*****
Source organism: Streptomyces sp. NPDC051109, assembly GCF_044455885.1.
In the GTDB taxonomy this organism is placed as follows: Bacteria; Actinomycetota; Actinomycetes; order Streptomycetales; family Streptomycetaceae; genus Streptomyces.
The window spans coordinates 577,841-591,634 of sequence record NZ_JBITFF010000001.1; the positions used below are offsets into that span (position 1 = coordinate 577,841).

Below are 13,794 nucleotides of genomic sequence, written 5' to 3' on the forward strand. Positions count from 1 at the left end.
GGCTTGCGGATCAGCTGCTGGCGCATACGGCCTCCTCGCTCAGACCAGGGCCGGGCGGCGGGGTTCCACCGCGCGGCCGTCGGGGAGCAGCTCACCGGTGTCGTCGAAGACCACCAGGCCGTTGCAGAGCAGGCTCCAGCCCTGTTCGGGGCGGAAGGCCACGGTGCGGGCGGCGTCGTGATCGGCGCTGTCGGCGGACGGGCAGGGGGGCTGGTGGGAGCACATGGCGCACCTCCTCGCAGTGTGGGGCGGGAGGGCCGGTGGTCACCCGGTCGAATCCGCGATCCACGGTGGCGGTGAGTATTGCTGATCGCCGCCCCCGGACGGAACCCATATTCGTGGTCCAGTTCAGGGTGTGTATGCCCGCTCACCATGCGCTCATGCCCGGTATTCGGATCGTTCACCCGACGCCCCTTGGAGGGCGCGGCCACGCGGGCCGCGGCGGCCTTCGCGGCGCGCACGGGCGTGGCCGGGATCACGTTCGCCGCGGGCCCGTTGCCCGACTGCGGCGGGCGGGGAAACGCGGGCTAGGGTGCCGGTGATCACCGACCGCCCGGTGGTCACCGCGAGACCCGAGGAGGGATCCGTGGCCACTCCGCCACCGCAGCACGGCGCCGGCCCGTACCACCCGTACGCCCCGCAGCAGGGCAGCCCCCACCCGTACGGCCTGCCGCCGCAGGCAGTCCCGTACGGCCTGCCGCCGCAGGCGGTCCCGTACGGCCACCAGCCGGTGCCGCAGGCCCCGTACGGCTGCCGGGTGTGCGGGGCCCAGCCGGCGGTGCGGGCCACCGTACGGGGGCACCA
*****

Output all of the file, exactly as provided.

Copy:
Source organism: Streptomyces sp. NPDC051109, assembly GCF_044455885.1.
In the GTDB taxonomy this organism is placed as follows: Bacteria; Actinomycetota; Actinomycetes; order Streptomycetales; family Streptomycetaceae; genus Streptomyces.
The window spans coordinates 577,841-591,634 of sequence record NZ_JBITFF010000001.1; the positions used below are offsets into that span (position 1 = coordinate 577,841).

Below are 13,794 nucleotides of genomic sequence, written 5' to 3' on the forward strand. Positions count from 1 at the left end.
GGCTTGCGGATCAGCTGCTGGCGCATACGGCCTCCTCGCTCAGACCAGGGCCGGGCGGCGGGGTTCCACCGCGCGGCCGTCGGGGAGCAGCTCACCGGTGTCGTCGAAGACCACCAGGCCGTTGCAGAGCAGGCTCCAGCCCTGTTCGGGGCGGAAGGCCACGGTGCGGGCGGCGTCGTGATCGGCGCTGTCGGCGGACGGGCAGGGGGGCTGGTGGGAGCACATGGCGCACCTCCTCGCAGTGTGGGGCGGGAGGGCCGGTGGTCACCCGGTCGAATCCGCGATCCACGGTGGCGGTGAGTATTGCTGATCGCCGCCCCCGGACGGAACCCATATTCGTGGTCCAGTTCAGGGTGTGTATGCCCGCTCACCATGCGCTCATGCCCGGTATTCGGATCGTTCACCCGACGCCCCTTGGAGGGCGCGGCCACGCGGGCCGCGGCGGCCTTCGCGGCGCGCACGGGCGTGGCCGGGATCACGTTCGCCGCGGGCCCGTTGCCCGACTGCGGCGGGCGGGGAAACGCGGGCTAGGGTGCCGGTGATCACCGACCGCCCGGTGGTCACCGCGAGACCCGAGGAGGGATCCGTGGCCACTCCGCCACCGCAGCACGGCGCCGGCCCGTACCACCCGTACGCCCCGCAGCAGGGCAGCCCCCACCCGTACGGCCTGCCGCCGCAGGCAGTCCCGTACGGCCTGCCGCCGCAGGCGGTCCCGTACGGCCACCAGCCGGTGCCGCAGGCCCCGTACGGCTGCCGGGTGTGCGGGGCCCAGCCGGCGGTGCGGGCCACCGTACGGGGGCACCA